What is most notable about the challenge was its putting the innovation process on steroids by making innovation a full contact sport for the entire research community — an extraordinary exercise deserving of the appellation “Grand” given the absolute commitment of ALU to making sure the winning project was properly resourced and supported.
Entrepreneurial Boot Camps are conducted around the world. As I mentioned, the third annual Americas Boot Camp starts in September. The first-ever Boot Camp started in Belgium several years ago.
The second example of “Innovating Innovation” is the ALU “Boot Camp” programs. Now in its third year, employees are asked to submit ideas for new product and service innovations with the potential to make a positive impact on ALU’s business using a unique, “start-up” style learning environment.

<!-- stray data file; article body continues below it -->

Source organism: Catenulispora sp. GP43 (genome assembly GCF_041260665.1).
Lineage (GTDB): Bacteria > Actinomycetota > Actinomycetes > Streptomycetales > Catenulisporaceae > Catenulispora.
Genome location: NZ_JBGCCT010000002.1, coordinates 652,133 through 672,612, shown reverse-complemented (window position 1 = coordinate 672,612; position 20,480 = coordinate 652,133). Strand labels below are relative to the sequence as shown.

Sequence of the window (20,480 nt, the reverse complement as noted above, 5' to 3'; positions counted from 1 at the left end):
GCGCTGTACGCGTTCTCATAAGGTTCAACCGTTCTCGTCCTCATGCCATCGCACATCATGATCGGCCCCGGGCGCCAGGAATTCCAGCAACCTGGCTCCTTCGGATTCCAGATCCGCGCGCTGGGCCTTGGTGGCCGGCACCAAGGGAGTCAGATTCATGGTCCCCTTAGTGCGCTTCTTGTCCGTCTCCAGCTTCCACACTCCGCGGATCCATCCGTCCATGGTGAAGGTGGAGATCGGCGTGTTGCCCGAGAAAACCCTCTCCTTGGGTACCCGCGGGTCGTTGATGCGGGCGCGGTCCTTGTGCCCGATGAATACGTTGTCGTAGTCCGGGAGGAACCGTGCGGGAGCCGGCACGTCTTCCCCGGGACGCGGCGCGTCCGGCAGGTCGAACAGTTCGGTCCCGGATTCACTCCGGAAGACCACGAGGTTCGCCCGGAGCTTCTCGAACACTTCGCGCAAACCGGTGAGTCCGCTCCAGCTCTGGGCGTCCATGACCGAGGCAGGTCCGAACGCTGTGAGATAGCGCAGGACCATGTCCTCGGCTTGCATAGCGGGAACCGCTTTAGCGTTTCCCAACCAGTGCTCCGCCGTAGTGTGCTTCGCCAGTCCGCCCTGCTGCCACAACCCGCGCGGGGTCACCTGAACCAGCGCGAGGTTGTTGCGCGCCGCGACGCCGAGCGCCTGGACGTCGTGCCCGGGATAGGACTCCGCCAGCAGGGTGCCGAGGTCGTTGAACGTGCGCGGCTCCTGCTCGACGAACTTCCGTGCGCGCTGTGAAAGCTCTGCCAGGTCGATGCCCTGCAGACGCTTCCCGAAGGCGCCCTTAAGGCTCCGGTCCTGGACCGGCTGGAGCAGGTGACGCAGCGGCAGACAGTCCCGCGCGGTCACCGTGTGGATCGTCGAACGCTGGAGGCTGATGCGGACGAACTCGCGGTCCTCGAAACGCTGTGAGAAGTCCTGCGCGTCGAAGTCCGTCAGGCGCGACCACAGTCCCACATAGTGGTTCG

The program has been a hit from the start. Boot Campers work in teams to develop their ideas into complete business plans that have the potential to be accepted into an Alcatel-Lucent business group, receive seed funding from the Alcatel-Lucent Ventures group, or be moved to an external venture capitalist for funding. Without divulging company secrets, it is fair to say the camps have exceeded expectations in terms of their ability to enhance the culture and to generate actionable ideas.
Investing in organic innovation is key
Alcatel-Lucent is investing in organic innovation and invention to produce its next generations of differentiated value. Bell Labs is investing heavily not just in people but in process and practice. It is always seeking to take the lessons from transforming itself into an entrepreneurial focused continuous learning organization and applying them to improve their performance as ALU’s engine for value creation and corporate sustainability.